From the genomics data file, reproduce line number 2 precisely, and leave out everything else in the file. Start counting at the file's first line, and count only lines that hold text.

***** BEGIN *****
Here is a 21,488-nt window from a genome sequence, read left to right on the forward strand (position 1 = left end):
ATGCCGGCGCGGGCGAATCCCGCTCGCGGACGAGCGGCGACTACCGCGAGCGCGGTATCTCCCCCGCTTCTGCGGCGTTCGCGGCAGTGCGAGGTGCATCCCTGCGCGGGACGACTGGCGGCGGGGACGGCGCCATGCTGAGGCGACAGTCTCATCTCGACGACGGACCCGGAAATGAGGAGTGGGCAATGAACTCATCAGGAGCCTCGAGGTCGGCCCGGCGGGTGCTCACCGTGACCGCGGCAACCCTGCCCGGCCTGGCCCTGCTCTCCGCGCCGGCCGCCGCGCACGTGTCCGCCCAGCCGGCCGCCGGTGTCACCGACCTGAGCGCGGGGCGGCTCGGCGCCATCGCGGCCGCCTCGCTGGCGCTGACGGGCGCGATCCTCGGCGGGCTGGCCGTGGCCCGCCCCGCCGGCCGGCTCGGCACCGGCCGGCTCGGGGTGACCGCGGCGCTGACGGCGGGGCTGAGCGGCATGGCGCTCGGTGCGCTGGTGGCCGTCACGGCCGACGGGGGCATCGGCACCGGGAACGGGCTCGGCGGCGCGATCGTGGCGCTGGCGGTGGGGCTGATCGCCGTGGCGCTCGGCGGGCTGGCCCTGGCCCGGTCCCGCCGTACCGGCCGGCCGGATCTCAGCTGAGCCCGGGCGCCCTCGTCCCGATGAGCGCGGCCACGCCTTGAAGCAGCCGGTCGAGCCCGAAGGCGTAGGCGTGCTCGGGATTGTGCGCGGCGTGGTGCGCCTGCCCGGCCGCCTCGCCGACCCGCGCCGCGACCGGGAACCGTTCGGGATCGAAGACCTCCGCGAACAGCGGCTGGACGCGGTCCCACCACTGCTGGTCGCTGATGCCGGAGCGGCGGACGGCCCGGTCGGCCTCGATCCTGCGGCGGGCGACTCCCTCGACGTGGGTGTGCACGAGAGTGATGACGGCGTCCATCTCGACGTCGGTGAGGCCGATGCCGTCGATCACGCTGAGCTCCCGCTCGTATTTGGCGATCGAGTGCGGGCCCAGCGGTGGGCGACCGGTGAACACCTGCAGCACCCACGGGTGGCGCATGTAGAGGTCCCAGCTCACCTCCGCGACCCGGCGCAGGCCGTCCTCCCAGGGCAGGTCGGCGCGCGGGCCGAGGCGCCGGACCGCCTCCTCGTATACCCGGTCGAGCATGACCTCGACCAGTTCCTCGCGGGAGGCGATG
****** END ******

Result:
ATGCCGGCGCGGGCGAATCCCGCTCGCGGACGAGCGGCGACTACCGCGAGCGCGGTATCTCCCCCGCTTCTGCGGCGTTCGCGGCAGTGCGAGGTGCATCCCTGCGCGGGACGACTGGCGGCGGGGACGGCGCCATGCTGAGGCGACAGTCTCATCTCGACGACGGACCCGGAAATGAGGAGTGGGCAATGAACTCATCAGGAGCCTCGAGGTCGGCCCGGCGGGTGCTCACCGTGACCGCGGCAACCCTGCCCGGCCTGGCCCTGCTCTCCGCGCCGGCCGCCGCGCACGTGTCCGCCCAGCCGGCCGCCGGTGTCACCGACCTGAGCGCGGGGCGGCTCGGCGCCATCGCGGCCGCCTCGCTGGCGCTGACGGGCGCGATCCTCGGCGGGCTGGCCGTGGCCCGCCCCGCCGGCCGGCTCGGCACCGGCCGGCTCGGGGTGACCGCGGCGCTGACGGCGGGGCTGAGCGGCATGGCGCTCGGTGCGCTGGTGGCCGTCACGGCCGACGGGGGCATCGGCACCGGGAACGGGCTCGGCGGCGCGATCGTGGCGCTGGCGGTGGGGCTGATCGCCGTGGCGCTCGGCGGGCTGGCCCTGGCCCGGTCCCGCCGTACCGGCCGGCCGGATCTCAGCTGAGCCCGGGCGCCCTCGTCCCGATGAGCGCGGCCACGCCTTGAAGCAGCCGGTCGAGCCCGAAGGCGTAGGCGTGCTCGGGATTGTGCGCGGCGTGGTGCGCCTGCCCGGCCGCCTCGCCGACCCGCGCCGCGACCGGGAACCGTTCGGGATCGAAGACCTCCGCGAACAGCGGCTGGACGCGGTCCCACCACTGCTGGTCGCTGATGCCGGAGCGGCGGACGGCCCGGTCGGCCTCGATCCTGCGGCGGGCGACTCCCTCGACGTGGGTGTGCACGAGAGTGATGACGGCGTCCATCTCGACGTCGGTGAGGCCGATGCCGTCGATCACGCTGAGCTCCCGCTCGTATTTGGCGATCGAGTGCGGGCCCAGCGGTGGGCGACCGGTGAACACCTGCAGCACCCACGGGTGGCGCATGTAGAGGTCCCAGCTCACCTCCGCGACCCGGCGCAGGCCGTCCTCCCAGGGCAGGTCGGCGCGCGGGCCGAGGCGCCGGACCGCCTCCTCGTATACCCGGTCGAGCATGACCTCGACCAGTTCCTCGCGGGAGGCGATG